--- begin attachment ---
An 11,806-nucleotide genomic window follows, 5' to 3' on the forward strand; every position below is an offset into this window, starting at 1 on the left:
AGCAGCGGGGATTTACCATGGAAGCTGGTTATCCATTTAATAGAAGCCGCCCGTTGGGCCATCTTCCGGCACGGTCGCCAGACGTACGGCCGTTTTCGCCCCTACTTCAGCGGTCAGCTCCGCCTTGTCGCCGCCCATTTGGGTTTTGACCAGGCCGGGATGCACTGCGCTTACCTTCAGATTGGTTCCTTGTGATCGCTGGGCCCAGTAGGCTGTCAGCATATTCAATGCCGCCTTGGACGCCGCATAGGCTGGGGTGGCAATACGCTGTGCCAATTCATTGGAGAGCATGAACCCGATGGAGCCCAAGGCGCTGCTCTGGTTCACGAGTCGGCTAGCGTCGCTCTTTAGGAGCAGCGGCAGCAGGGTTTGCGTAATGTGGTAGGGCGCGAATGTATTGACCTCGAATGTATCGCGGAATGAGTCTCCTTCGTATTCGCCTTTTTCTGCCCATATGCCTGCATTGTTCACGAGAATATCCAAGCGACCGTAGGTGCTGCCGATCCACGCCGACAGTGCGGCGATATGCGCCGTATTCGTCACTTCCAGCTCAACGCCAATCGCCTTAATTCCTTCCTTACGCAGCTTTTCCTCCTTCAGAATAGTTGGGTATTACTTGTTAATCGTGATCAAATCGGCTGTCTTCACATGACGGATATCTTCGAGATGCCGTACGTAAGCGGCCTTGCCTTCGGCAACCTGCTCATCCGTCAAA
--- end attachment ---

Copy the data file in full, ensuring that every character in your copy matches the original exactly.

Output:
An 11,806-nucleotide genomic window follows, 5' to 3' on the forward strand; every position below is an offset into this window, starting at 1 on the left:
AGCAGCGGGGATTTACCATGGAAGCTGGTTATCCATTTAATAGAAGCCGCCCGTTGGGCCATCTTCCGGCACGGTCGCCAGACGTACGGCCGTTTTCGCCCCTACTTCAGCGGTCAGCTCCGCCTTGTCGCCGCCCATTTGGGTTTTGACCAGGCCGGGATGCACTGCGCTTACCTTCAGATTGGTTCCTTGTGATCGCTGGGCCCAGTAGGCTGTCAGCATATTCAATGCCGCCTTGGACGCCGCATAGGCTGGGGTGGCAATACGCTGTGCCAATTCATTGGAGAGCATGAACCCGATGGAGCCCAAGGCGCTGCTCTGGTTCACGAGTCGGCTAGCGTCGCTCTTTAGGAGCAGCGGCAGCAGGGTTTGCGTAATGTGGTAGGGCGCGAATGTATTGACCTCGAATGTATCGCGGAATGAGTCTCCTTCGTATTCGCCTTTTTCTGCCCATATGCCTGCATTGTTCACGAGAATATCCAAGCGACCGTAGGTGCTGCCGATCCACGCCGACAGTGCGGCGATATGCGCCGTATTCGTCACTTCCAGCTCAACGCCAATCGCCTTAATTCCTTCCTTACGCAGCTTTTCCTCCTTCAGAATAGTTGGGTATTACTTGTTAATCGTGATCAAATCGGCTGTCTTCACATGACGGATATCTTCGAGATGCCGTACGTAAGCGGCCTTGCCTTCGGCAACCTGCTCATCCGTCAAA